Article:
A leading pro-life educator has rejected a new right-to-life strategy that calls for a radical shift in the way abortion is presented to a mass audience.
Scott Klusendorf, director of bioethics for the San Pedro, California-based Stand to Reason organization, says any move to deviate from the moral truth of the right-to-life position in order to make it more attractive to a mass audience would be disastrous for the pro-life cause.
The debate centres on a new pro-life strategy advocated by Paul Swope of The Caring Foundation. As outlined in a recent issue of First Thingsmagazine (and reprinted in the July 1998 Interim), Swope’s approach suggests that abortion-minded women are not as likely to respond to pro-life arguments based on reason or objective moral truths.
Swope’s research indicates that the pro-life movement should “reframe” the debate in a way that appeals to women in crisis pregnancies. “Using language and imagery that will attract rather than alienate, the pro-life movement must show that abortion is actually not in a woman’s own self-interest, and that the choice of life offers hope and a positive, expanded sense of self,” Swope writes. “In the use of mass media to reach the general public, it is vitally important that the pro-life movement reframe the issue in terms that will be better received by women.”
Several North American pro-life educators have been called on to respond to Swope’s central argument that an over-emphasis on the humanity of the unborn child is counter-productive for the pro-life movement. Klusendorf spoke to The Interim during a break in his presentation at the National Campus Life Network symposium Jan. 8-10 in Toronto.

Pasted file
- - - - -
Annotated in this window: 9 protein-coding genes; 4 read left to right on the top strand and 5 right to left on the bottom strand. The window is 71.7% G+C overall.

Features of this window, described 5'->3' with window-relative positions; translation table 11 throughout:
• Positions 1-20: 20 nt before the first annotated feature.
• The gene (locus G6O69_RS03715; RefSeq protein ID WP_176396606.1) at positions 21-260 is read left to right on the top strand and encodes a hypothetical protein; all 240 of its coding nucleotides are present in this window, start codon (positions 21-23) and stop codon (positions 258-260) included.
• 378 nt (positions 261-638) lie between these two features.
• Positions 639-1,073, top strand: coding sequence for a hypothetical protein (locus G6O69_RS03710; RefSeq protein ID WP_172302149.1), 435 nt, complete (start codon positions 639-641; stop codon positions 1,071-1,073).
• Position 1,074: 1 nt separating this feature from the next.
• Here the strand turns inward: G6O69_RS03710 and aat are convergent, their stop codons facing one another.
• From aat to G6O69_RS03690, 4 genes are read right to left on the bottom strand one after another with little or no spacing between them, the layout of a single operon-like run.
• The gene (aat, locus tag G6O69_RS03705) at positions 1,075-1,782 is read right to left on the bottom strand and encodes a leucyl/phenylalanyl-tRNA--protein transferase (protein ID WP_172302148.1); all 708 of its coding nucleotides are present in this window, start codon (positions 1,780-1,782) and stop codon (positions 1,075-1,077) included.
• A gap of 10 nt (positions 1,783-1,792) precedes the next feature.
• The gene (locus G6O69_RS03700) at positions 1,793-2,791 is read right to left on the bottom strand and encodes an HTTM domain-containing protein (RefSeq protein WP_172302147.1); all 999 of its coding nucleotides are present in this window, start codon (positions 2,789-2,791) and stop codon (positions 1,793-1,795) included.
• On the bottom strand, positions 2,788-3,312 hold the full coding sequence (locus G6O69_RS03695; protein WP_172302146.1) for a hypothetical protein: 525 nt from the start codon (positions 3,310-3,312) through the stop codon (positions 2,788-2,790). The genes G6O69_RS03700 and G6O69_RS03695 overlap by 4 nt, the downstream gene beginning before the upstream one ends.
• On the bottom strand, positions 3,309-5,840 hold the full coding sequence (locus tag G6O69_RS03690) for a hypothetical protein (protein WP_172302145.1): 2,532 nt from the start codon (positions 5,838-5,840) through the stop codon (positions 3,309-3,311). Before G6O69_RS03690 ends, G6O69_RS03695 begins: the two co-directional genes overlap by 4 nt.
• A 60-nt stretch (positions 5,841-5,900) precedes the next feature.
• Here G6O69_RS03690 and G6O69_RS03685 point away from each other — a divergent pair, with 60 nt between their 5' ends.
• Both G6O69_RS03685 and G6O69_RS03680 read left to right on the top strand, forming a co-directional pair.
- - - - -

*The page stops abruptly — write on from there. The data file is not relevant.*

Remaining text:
Humanity of preborn is key
While praising Swope’s enthusiasm and commitment to right-to-life objectives, Klusendorf said the woman’s self-interest approach is hopelessly misguided. “The status of the fetus is our foundation,” Klusendorf said. “Without that, everything else crumbles.”
Klusendorf said the approach advocated by Swope and his supporters indicates a growing “ideas problem” for North American pro-life supporters. He believes any effort to adapt the traditional pro-life message to make it more palatable to a contraception-minded culture would undermine essential truths.
“What we really need are more pro-life apologists who can articulate our position with confidence and effectiveness,” Klusendorf told The Interim. “What we don’t need are efforts to repackage our truths for the mainstream culture. The mainstream culture is simply not pro-life and they don’t agree with us.”
In a November 1998 debate at the Ohio Right to Life convention, Klusendorf further outlined his opposition to the Swope argument. He said the notion that the pro-life movement has succeeded in convincing the public of the humanity of the unborn child is still open to conjecture.
“People hold contradictory and incoherent views on abortion precisely because they don’t really believe the unborn are fully human,” he said. Swope has argued that the pro-life movement’s success in emphasizing the humanity of the unborn leaves it free to concentrate on what might be described as marketing techniques.
Klusendorf also said Swope’s strategy of emphasizing the self-interest of abortion-minded women sets a dangerous precedent for pro-lifers. “Say for example that Planned Parenthood releases a study demonstrating that abortion benefits women … What principled argument can Swope make against abortion in such a case?”
Klusendorf says pro-lifers should be encouraged to change their behaviour rather than their essential message. “We can win if we force abortion advocates to defend abortion,” he said. “The debate over partial-birth abortion proves this … We don’t have to compromise the truth.”
Klusendorf’s approach is part of his nine-year campaign to train more young pro-life supporters to become leaders of the movement. He said right-to-life objectives have been hindered by a failure to prepare and educate leaders to argue for the cause in the public square.
“Too often we come across as a movement of marches, conferences, rallies and fund-raising,” he said. “We are not seen as an intellectual movement and we are losing in the world of ideas largely because Christians and other pro-life people have withdrawn from the world.”